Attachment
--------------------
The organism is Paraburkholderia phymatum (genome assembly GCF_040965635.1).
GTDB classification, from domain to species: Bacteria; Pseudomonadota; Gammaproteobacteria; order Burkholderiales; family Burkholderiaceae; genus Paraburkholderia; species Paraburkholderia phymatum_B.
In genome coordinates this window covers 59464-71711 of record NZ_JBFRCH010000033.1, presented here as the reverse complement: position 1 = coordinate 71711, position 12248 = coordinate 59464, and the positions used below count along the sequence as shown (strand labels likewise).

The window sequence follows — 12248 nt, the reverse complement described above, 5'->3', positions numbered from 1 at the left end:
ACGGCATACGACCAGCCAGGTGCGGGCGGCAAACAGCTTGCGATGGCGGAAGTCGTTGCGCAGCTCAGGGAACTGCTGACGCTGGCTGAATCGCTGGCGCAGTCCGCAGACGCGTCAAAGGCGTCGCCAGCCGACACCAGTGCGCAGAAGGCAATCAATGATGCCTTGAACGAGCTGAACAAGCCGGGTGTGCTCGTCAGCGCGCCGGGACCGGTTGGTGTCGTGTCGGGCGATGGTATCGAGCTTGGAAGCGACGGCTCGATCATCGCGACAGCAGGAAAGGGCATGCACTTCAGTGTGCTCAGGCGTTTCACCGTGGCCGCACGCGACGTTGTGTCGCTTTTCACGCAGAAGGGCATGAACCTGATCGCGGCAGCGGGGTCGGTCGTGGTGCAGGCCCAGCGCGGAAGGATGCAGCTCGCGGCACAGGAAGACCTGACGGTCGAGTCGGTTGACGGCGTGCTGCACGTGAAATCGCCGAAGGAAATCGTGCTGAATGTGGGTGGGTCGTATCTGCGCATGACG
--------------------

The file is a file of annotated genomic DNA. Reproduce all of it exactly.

The organism is Paraburkholderia phymatum (genome assembly GCF_040965635.1).
GTDB classification, from domain to species: Bacteria; Pseudomonadota; Gammaproteobacteria; order Burkholderiales; family Burkholderiaceae; genus Paraburkholderia; species Paraburkholderia phymatum_B.
In genome coordinates this window covers 59464-71711 of record NZ_JBFRCH010000033.1, presented here as the reverse complement: position 1 = coordinate 71711, position 12248 = coordinate 59464, and the positions used below count along the sequence as shown (strand labels likewise).

The window sequence follows — 12248 nt, the reverse complement described above, 5'->3', positions numbered from 1 at the left end:
ACGGCATACGACCAGCCAGGTGCGGGCGGCAAACAGCTTGCGATGGCGGAAGTCGTTGCGCAGCTCAGGGAACTGCTGACGCTGGCTGAATCGCTGGCGCAGTCCGCAGACGCGTCAAAGGCGTCGCCAGCCGACACCAGTGCGCAGAAGGCAATCAATGATGCCTTGAACGAGCTGAACAAGCCGGGTGTGCTCGTCAGCGCGCCGGGACCGGTTGGTGTCGTGTCGGGCGATGGTATCGAGCTTGGAAGCGACGGCTCGATCATCGCGACAGCAGGAAAGGGCATGCACTTCAGTGTGCTCAGGCGTTTCACCGTGGCCGCACGCGACGTTGTGTCGCTTTTCACGCAGAAGGGCATGAACCTGATCGCGGCAGCGGGGTCGGTCGTGGTGCAGGCCCAGCGCGGAAGGATGCAGCTCGCGGCACAGGAAGACCTGACGGTCGAGTCGGTTGACGGCGTGCTGCACGTGAAATCGCCGAAGGAAATCGTGCTGAATGTGGGTGGGTCGTATCTGCGCATGACG